Your Ultimate Guide to Getting the Best Sleep in Recovery

Your Ultimate Guide to Getting the Best Sleep in Recovery

By: Cumberland Heights

Getting the best sleep in addiction recoveryA topic that often doesn’t get discussed, sleep is an incredibly important part of recovery from addiction. When addiction is active, we often lose vital sleep because our mind and body are reacting to chemicals they’ve acquired from substance abuse. Late at night, for example, is a common period where substance abuse takes place – and as a person becomes accustomed to this, they may find that even in the nighttime hours of recovery, they’re wide awake. A 2018 study published in the journal Addictive Behaviors concluded that worse sleep quality predicts higher levels of drug cravings, with daily drug cravings also having a negative effect on the quality of a person’s sleep. They truly go hand-in-hand, and if we can get a good grip on cravings and sleep quality, we’ll be much more adept to rest well for maximum restoration.

How Sleep is Impacted by Drugs

In 2017, researchers conducted a study which assessed the sleeping patterns of those in residential treatment centers for addiction. They found that sleep cycles – along with sleep waves – are shaped by rituals and routines; the good news, however, is that a person’s sleep cycle is bound to become more stabilized the longer a person is in recovery. Mark Grant, a psychologist with over 20 years of experience treating those who struggle with pain and stress, emphasized on his website, Overcoming Pain, explains that restful sleep serves many functions:

  • Produces serotonin and other mood-balancing chemicals in the brain
  • Produces growth hormones and others that are necessary for our physical health
  • Impacts immune functioning
  • Memory consolidation and learning takes place

When recovery from addiction is sought, a lot of these benefits are already negatively affected, and it takes time to restore some of what was lost when addiction was active. The Sleep Help Institute breaks down several classes of drugs and explains how each of them affect sleep:

Stimulants – drugs like cocaine affect the brain’s limbic system, which regulates motivation and pleasure. Stimulants increase wakefulness, which affects REM sleep (a crucial part of sleep that affects memory consolidation, mood and more)

Hallucinogens – these drugs impact a person’s perceptions and can create delusions or hallucinations in people. Ultimately, serotonin is affected (a chemical that regulates sleep and other major body functions), and persistent sleep disturbances tend to occur

Depressants – while most people believe that substances like alcohol help them to sleep, it actually disrupts sleep by worsening insomnia and altering a person’s sleep quality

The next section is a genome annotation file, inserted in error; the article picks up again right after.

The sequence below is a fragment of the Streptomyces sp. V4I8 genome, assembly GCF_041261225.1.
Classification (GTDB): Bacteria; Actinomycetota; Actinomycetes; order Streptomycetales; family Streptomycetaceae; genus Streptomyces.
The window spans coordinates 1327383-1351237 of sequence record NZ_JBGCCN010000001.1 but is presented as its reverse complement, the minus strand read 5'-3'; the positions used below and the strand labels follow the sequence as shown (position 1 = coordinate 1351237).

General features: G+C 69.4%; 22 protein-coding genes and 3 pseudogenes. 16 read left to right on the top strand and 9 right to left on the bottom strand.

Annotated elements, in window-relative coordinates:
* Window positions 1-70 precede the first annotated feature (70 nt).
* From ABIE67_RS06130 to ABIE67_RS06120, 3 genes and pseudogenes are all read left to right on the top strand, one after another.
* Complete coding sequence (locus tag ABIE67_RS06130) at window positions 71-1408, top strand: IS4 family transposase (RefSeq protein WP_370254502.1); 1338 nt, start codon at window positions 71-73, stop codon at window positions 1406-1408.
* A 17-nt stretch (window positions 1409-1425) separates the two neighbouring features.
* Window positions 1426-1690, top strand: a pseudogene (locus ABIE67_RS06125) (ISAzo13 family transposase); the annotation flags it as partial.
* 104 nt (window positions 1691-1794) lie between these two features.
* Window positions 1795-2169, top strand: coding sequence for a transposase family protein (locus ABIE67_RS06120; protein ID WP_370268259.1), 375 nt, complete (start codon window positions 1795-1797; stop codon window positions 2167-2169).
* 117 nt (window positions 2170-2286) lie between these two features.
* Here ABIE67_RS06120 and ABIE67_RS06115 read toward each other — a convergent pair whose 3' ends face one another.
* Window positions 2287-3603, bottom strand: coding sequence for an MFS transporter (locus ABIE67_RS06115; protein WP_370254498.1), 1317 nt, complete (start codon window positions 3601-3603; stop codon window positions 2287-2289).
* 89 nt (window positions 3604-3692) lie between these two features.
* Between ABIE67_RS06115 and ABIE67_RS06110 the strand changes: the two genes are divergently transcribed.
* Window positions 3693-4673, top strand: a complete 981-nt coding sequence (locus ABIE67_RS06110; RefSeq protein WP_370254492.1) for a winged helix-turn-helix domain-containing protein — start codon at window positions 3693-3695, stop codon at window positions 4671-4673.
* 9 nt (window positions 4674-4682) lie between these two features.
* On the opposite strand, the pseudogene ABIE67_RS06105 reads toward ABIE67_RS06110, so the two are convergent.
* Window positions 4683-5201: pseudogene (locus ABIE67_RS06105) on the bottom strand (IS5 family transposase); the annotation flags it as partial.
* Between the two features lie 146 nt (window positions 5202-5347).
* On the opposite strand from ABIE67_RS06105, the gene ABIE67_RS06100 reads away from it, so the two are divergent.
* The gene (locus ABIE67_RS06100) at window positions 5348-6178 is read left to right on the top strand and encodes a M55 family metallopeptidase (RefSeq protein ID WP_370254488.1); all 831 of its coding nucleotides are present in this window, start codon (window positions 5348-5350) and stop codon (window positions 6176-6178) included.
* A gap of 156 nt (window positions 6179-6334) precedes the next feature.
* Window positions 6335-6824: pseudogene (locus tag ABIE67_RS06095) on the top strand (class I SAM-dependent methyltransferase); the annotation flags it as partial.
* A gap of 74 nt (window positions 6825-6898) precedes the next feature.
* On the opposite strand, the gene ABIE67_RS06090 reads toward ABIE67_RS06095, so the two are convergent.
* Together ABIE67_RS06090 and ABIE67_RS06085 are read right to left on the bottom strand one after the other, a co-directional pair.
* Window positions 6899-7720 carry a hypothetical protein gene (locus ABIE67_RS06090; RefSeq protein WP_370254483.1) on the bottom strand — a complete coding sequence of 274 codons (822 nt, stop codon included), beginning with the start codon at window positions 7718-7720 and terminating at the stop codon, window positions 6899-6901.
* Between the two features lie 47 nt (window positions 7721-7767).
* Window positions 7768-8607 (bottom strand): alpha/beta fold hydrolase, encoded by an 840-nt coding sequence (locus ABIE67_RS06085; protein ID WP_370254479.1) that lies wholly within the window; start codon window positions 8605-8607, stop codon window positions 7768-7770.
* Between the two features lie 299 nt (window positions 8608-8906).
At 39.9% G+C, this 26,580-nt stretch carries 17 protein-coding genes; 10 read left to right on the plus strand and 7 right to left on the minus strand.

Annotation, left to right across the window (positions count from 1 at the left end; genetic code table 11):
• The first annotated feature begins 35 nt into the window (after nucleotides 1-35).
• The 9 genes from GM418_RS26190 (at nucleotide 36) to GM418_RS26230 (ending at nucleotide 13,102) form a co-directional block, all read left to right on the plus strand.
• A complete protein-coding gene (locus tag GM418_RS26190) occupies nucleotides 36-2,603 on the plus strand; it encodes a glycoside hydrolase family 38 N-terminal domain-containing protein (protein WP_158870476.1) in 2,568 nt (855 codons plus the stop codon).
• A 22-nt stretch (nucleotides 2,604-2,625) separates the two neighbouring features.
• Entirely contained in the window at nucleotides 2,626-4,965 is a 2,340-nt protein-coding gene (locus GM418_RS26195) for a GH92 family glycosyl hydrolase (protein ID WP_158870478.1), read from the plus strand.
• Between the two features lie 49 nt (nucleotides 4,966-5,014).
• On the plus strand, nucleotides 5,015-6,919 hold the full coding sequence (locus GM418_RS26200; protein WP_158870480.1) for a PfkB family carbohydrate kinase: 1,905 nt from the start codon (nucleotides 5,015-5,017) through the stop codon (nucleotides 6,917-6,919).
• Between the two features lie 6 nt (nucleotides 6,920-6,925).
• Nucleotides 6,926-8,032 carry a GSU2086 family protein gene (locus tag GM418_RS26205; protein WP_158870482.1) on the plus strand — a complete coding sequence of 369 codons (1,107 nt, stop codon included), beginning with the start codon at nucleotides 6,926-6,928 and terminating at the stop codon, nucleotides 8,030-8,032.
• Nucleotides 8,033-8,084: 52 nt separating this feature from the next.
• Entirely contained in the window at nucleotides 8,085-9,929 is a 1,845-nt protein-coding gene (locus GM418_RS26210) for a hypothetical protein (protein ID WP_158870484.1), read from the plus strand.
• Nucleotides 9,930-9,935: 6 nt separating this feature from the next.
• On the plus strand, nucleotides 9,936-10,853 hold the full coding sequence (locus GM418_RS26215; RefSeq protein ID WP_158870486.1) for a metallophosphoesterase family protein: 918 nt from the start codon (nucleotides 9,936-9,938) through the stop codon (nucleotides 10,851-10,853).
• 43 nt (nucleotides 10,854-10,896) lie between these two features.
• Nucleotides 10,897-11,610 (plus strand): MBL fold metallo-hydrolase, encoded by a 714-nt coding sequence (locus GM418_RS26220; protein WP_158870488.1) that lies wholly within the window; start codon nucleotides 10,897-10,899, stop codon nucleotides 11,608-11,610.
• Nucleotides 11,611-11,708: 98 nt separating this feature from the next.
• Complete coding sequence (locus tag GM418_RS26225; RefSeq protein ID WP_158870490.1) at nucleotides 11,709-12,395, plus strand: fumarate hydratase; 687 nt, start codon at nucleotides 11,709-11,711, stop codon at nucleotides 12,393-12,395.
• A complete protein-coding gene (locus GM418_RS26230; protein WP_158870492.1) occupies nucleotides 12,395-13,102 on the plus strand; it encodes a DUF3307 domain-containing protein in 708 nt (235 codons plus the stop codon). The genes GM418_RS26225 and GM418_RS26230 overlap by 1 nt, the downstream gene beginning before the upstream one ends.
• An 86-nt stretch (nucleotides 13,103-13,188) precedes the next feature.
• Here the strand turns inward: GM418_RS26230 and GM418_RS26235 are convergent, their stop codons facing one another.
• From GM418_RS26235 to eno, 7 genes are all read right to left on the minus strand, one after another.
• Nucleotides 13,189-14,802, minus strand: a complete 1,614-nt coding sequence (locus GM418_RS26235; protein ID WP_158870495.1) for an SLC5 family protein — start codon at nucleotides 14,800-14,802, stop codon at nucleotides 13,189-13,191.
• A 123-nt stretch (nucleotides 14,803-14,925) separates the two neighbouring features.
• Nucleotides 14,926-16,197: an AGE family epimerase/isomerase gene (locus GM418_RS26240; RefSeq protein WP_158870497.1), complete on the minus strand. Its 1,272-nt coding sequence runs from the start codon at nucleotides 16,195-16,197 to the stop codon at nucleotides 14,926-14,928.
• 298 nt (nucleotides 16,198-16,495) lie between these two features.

Opioids – highly recognized for disrupting sleep, opioids block a person’s access to REM sleep and even deeper restorative stages of non-REM sleep

One person shared her story of addiction and how it affected her sleep via Kelly Brogan, MD. She stated:

“…As little as I slept, I was holding onto Ambien for dear life. The occasional good nights of sleep reinforced my belief that the only reason I even slept was because this pill helped me…”

Restoring Sleep During Recovery

The process of healing reminds us that good sleep isn’t a luxury, it’s a necessity – and we can best improve our capacity for sleep by taking good care of our physical, mental and spiritual health. Tuck, a website that aims to provide quality information on sleep hygiene, health and wellness, explains that there are a number of steps that can be taken to improve a person’s quality of sleep over time in recovery:

  • Reach out to others – rely on your support team in recovery when you’re having bad days so that you can effectively work through them
  • Try cognitive behavioral therapy (CBT) – this approach helps people change negative, unproductive thought patterns into newer, healthier ones; if we’re able to work through some of the issues we’re going through using tools such as CBT, we may sleep better at night because we won’t have as much on our mind
  • Improve sleep hygiene – take a warm shower before bed, meditate, exercise, drink plenty of water, eat healthy food and more
  • Turn your bedroom into a room that’s conducive for good sleep – get soothing aromas, comfortable bed sheets and make sure your room stays clean for optimal mental health and sleep benefits
  • Follow a regular sleeping schedule – this will help train your mind and body to prepare for sleep at a certain time, rather than keeping your body at a fluctuating schedule
  • Get lots of natural light – artificial lighting can disrupt the body’s natural sleeping rhythm, whereas natural lighting (such as opening the blinds or even trying bright light therapy) can greatly help your body regain stabilization
  • Watch your diet and exercise – exercise lets out excess energy that may be pent up throughout the day, and healthy foods promote both better mood and sleep

It Does Get Better

Improved sleep quality may take some time, but it will improve if you don’t give up. Addiction recovery improves not only sleep, but many other areas of your life – if you’re ready to start working towards your mental, physical and spiritual wellbeing, speak with a professional from Cumberland Heights today. It does get better.

Cumberland Heights is a nonprofit alcohol and drug-addiction treatment center located on the banks of the Cumberland river in Nashville, Tennessee. On a sprawling 177-acre campus, we are made up of 2 12-Step immersion campuses, 12 outpatient recovery centers and 4 sober living homes. We believe that each person has a unique story to tell – and that’s why we always put the patient first.

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